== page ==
Kennedy v. State

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Kennedy v. State
1995 WY 14
890 P.2d 37
Case Number: 94-85
Decided: 02/15/1995
Supreme Court of Wyoming

Ronald Leroy KENNEDY, Appellant (Defendant),


The STATE of Wyoming, Appellee (Plaintiff).


Appeal from District Court, Laramie County, Edward L. Grant, J.

Ronald Leroy Kennedy, pro se.

Joseph B. Meyer, Atty. Gen., Sylvia Lee Hackl, Deputy Atty. Gen., D. Michael Pauling, and Paul S. Rehurek, Senior Asst. Attys. Gen., for appellee.


LEHMAN, Justice.

[¶1]      Ronald Leroy Kennedy (Kennedy), acting pro se, brings this appeal challenging the district court's denial of his motion to correct an illegal sentence pursuant to W.R.Cr.P. 35.

[¶2]      We affirm.

[¶3]      Kennedy raises two issues for our consideration:


Whether Appellant's constitutional rights were violated when the First Judicial District Court and Wyoming State Penitentiary officials lacked jurisdiction to disrupt or stop time on Appellant's first sentence which was in motion and place him on a second sentence with a new prison identification number # 11532.


Whether Appellant should be credited with 217 days of time served to be credited against the minimum and maximum term of all phases of Appellant's sentence for time served in the county jail while waiting disposition of his case; whether Appellant should be credited with two-years-eleven months and eleven days to be credited against the minimum and maximum terms of all phases of his sentences for time spent on death row in the Wyoming State Penitentiary.


[¶4]      In 1974 Kennedy was convicted of first degree murder, forcible rape, and assault and battery with the intent to commit a felony (murder). He was sentenced to death on the murder conviction, 35 years to life on the rape, and 13 to 14 years on the assault. The latter two were to run concurrently to the death sentence.

[¶5]      In 1977 this court vacated the death sentence after finding that the mandatory death penalty for first degree murder was unconstitutional. Kennedy v. State, 559 P.2d 1014 (Wyo. 1977) (Kennedy I). On remand, Kennedy was sentenced to life for the first degree murder conviction which was then made to run consecutively to the other two convictions. This court affirmed that sentence in 1979. Kennedy v. State, 595 P.2d 577 (Wyo. 1979) (Kennedy II).

[¶6]      On July 23, 1993, Kennedy filed a motion to correct an illegal sentence pursuant to W.R.Cr.P. 35. The district court denied the motion without comment on the 18th of March, 1994. He now appeals.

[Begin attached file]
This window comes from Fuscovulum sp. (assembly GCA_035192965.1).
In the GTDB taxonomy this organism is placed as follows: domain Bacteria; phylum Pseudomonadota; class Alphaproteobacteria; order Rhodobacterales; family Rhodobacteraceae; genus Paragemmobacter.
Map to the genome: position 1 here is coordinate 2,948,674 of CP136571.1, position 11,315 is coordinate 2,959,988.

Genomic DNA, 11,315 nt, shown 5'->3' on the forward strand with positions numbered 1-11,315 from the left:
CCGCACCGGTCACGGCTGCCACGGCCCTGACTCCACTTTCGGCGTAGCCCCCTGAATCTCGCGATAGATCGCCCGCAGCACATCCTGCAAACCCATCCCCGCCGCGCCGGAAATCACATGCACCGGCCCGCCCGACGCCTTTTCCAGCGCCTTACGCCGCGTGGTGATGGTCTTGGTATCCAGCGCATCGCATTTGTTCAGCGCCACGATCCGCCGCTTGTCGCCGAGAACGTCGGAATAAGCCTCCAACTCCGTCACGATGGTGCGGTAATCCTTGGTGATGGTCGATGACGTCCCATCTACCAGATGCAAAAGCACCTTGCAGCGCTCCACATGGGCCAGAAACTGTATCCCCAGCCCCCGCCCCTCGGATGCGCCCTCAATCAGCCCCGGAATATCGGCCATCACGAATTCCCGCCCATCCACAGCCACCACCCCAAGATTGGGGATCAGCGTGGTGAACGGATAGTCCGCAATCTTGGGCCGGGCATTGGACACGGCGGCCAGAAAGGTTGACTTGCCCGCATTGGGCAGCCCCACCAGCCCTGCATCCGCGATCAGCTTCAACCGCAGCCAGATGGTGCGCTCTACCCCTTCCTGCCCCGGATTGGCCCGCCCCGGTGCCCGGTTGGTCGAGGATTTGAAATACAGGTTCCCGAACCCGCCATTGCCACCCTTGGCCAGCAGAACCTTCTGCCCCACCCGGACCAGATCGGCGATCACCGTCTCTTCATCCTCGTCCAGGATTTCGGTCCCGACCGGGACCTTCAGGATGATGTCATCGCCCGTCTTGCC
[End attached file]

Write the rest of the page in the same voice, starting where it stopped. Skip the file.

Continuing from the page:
[¶7]      Kennedy's complaint is that once he began serving his sentence for first degree murder (on death row), it was improper for the sentencing court, once the penalty was changed to life in prison, to make that sentence consecutive to the other two convictions. Kennedy insists that for the last twenty years he should have been serving his life sentence and not the sentences for assault and rape. The State counters that this issue was decided adversely to Kennedy in Kennedy II in 1979, barring him from raising the issue before us again.

[¶8]      We agree with the State; this issue was considered and decided by this court in Kennedy II:

Cases cited by the appellants to the effect that maximum sentences should commence with initial incarceration and to the effect that ambiguities in the system should be resolved so as to accommodate early consideration for parole have no application here. In Wyoming, there is no parole from a sentence for life. Possibilities of commutation are matters within the constitutional prerogative of the executive department and do not concern the court.

Kennedy II, 595 P.2d at 578 (citations and footnotes omitted). While the opinion is not as clear as one would like, the obvious import of the discussion is that this court considered this very argument in 1979 and rejected it. Therefore, Kennedy is barred by the law of the case from relitigating this issue. Montez v. State, 592 P.2d 1153, 1154 (Wyo. 1979).

[¶9]      In any event, Kennedy's argument is without merit. The determination of whether sentences are to run consecutively or concurrently is completely within the discretion of the trial court. DeSpain v. State, 865 P.2d 584, 588 (Wyo. 1993); Munden v. State, 698 P.2d 621, 626 (Wyo. 1985). There is no contention by Kennedy that the sentences for his convictions are, in any way, beyond that which was allowed by statute. Therefore, the trial court did not abuse its discretion when it made the life sentence for first degree murder consecutive to the other two convictions.

[¶10]   Finally, Kennedy claims that he is entitled to credit for time served in the county jail and on death row. These issues were not presented to the district court in Kennedy's W.R.Cr.P. 35 motion. We will not consider issues which are raised for the first time on appeal. Iberlin v. TCI Cablevision of Wyoming, Inc., 855 P.2d 716, 726 (Wyo. 1993). We, therefore, decline to address these issues.


[¶11]   There was no abuse of discretion in Kennedy's sentencing; hence, the district court's order denying the motion to correct an illegal sentence under W.R.Cr.P. 35 is affirmed.